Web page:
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Facebook isn’t dying anytime soon, Princeton

A man is silhouetted against a video screen with a Facebook logo as he poses with a Samsung S4 smartphone in this photo illustration taken in the central Bosnian town of Zenica, August 14, 2013. REUTERS/Dado Ruvic/Files

Is Facebook headed for the scrap heap?

A study conducted by a team at Princeton University’s Department of Mechanical and Aerospace Engineering suggests the social media giant could lose up to 80 per cent of its users by 2017. The provocative report, released earlier this month, compared social media platform use to epidemiological models – normally used to track the spread of infectious diseases – to explain how users first sign on to and eventually abandon online social networks. Researchers used MySpace, the once-leading social media service that topped out at 75.9 million unique monthly visits in 2008 before eventually fading into irrelevance, to validate their theory.

Not so fast

Please forgive me for not jumping on the Facebook-will-flame-out-like-a-pandemic bandwagon. Although the company faces a litany of challenges consistent with being the dominant player in a fast-evolving space – including waning teen interest, mobile ad conversion and growing competition – a near-total collapse within three years is a bit of a stretch.

The MySpace comparison is particularly laughable. MySpace faded because it didn't change. Its owners at the time, Rupert Murdoch’s News Corporation, invested virtually nothing in the platform after purchasing it for US$580 million in 2005, and allowed it to be eaten alive by more agile competitors. In a market driven by change, it didn’t take long for once-loyal users to jump from the cobweb-bound MySpace to more modern, adaptive platforms. News Corp. unloaded MySpace for $35 million in 2012, and sorry Justin Timberlake, but there’s nothing you can do to save it.

While it’s a virtual certainty that Facebook, which at last count had 1.2 billion monthly active users, will be irrelevant in three years if it fails to keep current, it’s just as true that no social media provider or tech company with any sense of sanity would ever take its foot off the innovation pedal.

Since going public in 2012, Facebook has continued to evolve its offerings to keep pace with emerging competitors like Twitter, Snapchat and Pinterest. It’s updated its web interfaces and mobile apps, beefed up its advertising offerings, and even managed to crack the industry’s longstanding inability monetize mobile usage. The company, which reports its earnings on Wednesday, has been consistently profitable, and has beaten analyst consensus for the past two quarters.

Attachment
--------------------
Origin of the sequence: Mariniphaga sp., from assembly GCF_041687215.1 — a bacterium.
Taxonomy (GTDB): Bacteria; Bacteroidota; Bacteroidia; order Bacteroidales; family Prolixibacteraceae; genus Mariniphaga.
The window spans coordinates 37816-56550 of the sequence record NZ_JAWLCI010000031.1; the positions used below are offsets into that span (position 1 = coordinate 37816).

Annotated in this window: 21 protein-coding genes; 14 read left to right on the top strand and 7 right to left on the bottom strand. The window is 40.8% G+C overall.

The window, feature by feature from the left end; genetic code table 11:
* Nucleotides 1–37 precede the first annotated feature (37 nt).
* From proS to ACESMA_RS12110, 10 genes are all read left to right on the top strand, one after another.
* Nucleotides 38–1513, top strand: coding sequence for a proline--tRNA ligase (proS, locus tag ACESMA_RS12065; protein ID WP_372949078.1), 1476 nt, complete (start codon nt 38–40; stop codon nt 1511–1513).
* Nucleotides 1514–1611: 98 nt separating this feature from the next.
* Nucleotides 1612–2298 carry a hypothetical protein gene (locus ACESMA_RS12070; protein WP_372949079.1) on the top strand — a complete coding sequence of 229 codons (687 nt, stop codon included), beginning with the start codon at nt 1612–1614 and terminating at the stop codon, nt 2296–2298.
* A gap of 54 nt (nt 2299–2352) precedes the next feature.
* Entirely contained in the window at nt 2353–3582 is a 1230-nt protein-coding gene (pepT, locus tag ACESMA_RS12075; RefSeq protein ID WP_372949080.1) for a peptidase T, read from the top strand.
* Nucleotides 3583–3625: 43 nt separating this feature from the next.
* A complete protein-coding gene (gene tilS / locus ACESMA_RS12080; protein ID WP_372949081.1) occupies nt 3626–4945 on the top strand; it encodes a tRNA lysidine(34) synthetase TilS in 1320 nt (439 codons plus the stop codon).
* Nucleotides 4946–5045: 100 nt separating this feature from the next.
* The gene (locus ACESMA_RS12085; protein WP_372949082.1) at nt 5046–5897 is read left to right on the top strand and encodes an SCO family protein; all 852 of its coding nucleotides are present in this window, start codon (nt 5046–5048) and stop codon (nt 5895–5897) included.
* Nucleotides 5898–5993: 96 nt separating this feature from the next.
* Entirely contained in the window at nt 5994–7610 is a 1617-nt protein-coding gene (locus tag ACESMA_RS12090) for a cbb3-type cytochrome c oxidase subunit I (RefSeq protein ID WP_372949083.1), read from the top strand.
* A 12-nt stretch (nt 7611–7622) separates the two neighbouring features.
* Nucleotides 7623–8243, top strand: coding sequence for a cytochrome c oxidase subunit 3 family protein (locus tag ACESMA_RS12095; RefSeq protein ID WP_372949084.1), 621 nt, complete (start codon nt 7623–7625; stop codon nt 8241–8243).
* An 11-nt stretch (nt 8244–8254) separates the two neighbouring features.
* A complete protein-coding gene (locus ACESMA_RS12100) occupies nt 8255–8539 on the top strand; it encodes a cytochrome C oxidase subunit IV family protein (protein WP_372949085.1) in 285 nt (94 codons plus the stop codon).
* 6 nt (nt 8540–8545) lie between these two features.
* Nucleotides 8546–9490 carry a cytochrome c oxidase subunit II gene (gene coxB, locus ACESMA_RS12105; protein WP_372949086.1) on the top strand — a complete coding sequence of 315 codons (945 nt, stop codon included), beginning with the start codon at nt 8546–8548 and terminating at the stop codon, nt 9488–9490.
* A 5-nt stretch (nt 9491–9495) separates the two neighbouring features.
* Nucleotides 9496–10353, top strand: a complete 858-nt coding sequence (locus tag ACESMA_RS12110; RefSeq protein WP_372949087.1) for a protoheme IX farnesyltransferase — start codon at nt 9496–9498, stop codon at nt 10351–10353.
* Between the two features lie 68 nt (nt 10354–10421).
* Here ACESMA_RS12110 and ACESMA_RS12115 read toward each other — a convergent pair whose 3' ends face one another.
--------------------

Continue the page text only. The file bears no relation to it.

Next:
Challenges remain

Looking ahead, however, there's no guarantee Facebook will remain dominant, as teens, the industry’s traditional early adopters and, later, the canaries in the coal mine of eventual decline, are already drifting away. Subscriber growth faces growing headwinds thanks to nearly tapped out mature markets and greater competition for end-user attention in emerging ones. It isn’t a lock that Facebook will own the market in 2017, or any year for that matter.

But drawing a direct line between a statistical analysis of how diseases spread among a population and predicted subscriber levels is preposterous. The study fails to take into account continued investment in the product that drives ongoing demand and growth, and it assumes, wrongly, that Facebook will be just as passive as MySpace was. The study is too simple for its own good, and rightfully earned a snarky response from Facebook’s data science unit.

Ultimately, Princeton deserves credit for turning an obscure, non-peer-reviewed research side project into a near-viral and controversial global story. It generated more than its fair share of eye-opening headlines, and poked the social media bear into responding in kind. Although 2014 is still young, we already have a frontrunner for the tech sector’s PR stunt of the year.

Princeton’s prediction notwithstanding, I’m betting Facebook will still be top of mind in 2017. Whether it’ll be top of the social media heap depends more on its in-market performance than on semi-formed academic research masquerading as fact.

Carmi Levy is a London, Ont.-based independent technology analyst and journalist. The opinions expressed are his own.

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